January 1987 VIII/S
PHYSICIANS: HEALERS OR OFFICERS OF THE COURT?
The patient arrives in the emergency room, dazed, badly injured, and accompanied by a policeman. The policeman insists that the attending physician draw blood from the accident victim in order to evaluate whether she was driving while intoxicated. The patient resists having blood drawn. Should the emergency room personnel immobilize the patient and draw the blood anyway? In addition to the more dramatic occurrences when physicians are requested or required to test accident victims for the presence of debilitating substances in their blood, such as alcohol or cocaine, there are also less urgent programs for drug testing. In these programs the entire work force of a company might be subjected to testing due to a mandate issued by an employer; employees are selected at random for testing. Should physicians take part in programs which call for random drug testing? What role should the physician play in regard to detecting people who break the law or who may endanger their own lives and the lives of others? What responsibility do physicians have to act as agents of the court?
Clearly, there are people who endanger themselves and others by operating automobiles and other machines in an impaired condition. In addition, there are people who break the law by using prohibited substances. Surveys indicate that more than half of the automobile accidents involve drivers who are under the influence of alcohol. Industrial accidents also involve a significant percentage of people who are impaired by alcohol or other psychoactive substances. Society has a right and a responsibility to protect human lives and eliminate the incidence of accidents which involve people who are debilitated due to the abuse of mind-altering substances. Physicians as responsible members of society should cooperate in an effort to preserve life and limit injuries.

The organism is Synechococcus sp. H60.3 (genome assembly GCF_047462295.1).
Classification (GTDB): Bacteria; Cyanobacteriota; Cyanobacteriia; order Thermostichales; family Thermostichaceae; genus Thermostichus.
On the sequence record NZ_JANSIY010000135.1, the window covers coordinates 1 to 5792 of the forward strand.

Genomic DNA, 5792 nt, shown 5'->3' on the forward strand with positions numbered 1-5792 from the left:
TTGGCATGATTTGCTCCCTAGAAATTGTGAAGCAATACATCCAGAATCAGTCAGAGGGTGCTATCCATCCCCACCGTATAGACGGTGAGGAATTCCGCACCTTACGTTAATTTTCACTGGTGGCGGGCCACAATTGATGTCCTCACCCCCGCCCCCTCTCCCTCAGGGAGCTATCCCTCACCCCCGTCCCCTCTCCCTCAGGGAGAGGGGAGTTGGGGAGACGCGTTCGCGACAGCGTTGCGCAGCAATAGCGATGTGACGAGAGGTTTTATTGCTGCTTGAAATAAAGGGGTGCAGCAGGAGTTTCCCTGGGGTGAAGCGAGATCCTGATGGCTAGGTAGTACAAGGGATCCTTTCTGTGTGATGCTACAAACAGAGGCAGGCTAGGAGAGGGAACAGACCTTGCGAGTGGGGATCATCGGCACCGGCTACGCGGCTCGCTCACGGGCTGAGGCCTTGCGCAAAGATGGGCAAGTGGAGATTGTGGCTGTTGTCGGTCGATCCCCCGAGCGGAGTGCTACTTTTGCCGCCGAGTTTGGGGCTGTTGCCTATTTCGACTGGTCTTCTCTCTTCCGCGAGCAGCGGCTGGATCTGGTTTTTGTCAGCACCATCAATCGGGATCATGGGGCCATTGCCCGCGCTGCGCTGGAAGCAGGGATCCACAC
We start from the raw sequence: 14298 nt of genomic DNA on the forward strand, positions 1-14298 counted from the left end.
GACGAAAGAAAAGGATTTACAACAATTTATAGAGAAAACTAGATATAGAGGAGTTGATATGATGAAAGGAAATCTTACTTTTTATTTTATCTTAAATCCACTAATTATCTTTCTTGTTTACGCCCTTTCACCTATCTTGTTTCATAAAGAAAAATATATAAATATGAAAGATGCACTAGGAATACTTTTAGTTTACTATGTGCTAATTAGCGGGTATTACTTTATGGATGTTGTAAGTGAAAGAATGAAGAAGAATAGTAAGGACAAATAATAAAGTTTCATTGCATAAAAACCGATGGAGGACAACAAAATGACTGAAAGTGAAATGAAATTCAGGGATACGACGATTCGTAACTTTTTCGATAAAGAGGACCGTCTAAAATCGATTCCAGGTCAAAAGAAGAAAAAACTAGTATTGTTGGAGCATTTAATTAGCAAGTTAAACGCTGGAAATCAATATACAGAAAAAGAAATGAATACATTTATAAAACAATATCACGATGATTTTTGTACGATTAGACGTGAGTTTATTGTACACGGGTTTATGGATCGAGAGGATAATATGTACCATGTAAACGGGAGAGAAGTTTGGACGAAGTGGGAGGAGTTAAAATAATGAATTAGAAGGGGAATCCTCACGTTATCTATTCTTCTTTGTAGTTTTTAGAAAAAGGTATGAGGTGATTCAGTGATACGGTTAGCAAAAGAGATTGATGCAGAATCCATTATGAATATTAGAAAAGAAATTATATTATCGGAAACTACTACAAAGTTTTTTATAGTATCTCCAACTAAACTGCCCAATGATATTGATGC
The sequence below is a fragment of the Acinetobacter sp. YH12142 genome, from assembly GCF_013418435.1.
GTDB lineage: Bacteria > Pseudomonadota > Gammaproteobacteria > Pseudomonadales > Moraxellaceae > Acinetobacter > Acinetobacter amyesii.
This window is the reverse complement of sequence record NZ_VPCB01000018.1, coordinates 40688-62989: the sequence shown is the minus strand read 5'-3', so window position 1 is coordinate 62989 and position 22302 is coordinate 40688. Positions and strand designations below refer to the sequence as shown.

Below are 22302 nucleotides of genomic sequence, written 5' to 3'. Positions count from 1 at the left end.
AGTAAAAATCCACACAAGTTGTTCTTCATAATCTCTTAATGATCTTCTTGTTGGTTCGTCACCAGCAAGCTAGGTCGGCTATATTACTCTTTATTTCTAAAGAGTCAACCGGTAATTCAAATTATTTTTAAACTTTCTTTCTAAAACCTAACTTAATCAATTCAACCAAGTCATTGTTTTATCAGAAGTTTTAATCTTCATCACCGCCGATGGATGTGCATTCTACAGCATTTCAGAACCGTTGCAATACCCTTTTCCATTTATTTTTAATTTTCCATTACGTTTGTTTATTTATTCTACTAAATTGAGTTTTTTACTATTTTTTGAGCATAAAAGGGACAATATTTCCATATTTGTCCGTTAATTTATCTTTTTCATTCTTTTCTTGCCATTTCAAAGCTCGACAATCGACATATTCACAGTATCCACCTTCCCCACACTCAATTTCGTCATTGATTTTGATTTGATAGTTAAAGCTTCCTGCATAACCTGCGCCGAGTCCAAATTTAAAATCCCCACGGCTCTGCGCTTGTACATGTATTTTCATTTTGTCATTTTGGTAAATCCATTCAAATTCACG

In order to conduct drug testing in an ethical manner, however, and in order to protect the rights of physicians and the rights of individuals, some clear distinctions are needed. Though society has rights to protect life and promote safety, society does not have absolute rights. Citizens have rights as well. Though employers have a right to require competent and industrious employees, the rights of employers are not absolute. Employees have rights as well.
The fundamental rights of an individual, whether the individual is considered as a citizen, an employee or even a patient stems from the individual's human worth and dignity. The fundamental right to treatment as a person of worth and integrity is not bestowed by society, employers, or physicians. Rather, it springs from the person's existence as a human being. When considering how to protect life and promote safety then, the programs in question must consider the worth of the individual person. The argument is often put forward that people who do not break the law have nothing to fear from drug testing. Thus drug testing should be allowed and should be mandatory. This argumentation overlooks, however, the fact that proving one's innocence when one is not guilty of substance abuse is a demeaning experience. In the United States we have a legal principle, "A person is innocent until proven guilty." The roots of this dictum go beyond law to the very heart of human worth. Demanding that one prove innocence when there is no cause to suspect guilt devastates self-esteem, a touchstone of human worth and integrity. In sum, the individual does not surrender his or her fundamental right to be respected as a person of worth simply because one becomes a citizen of a particular society, is employed by a company or business, or becomes a patient in need of medical care.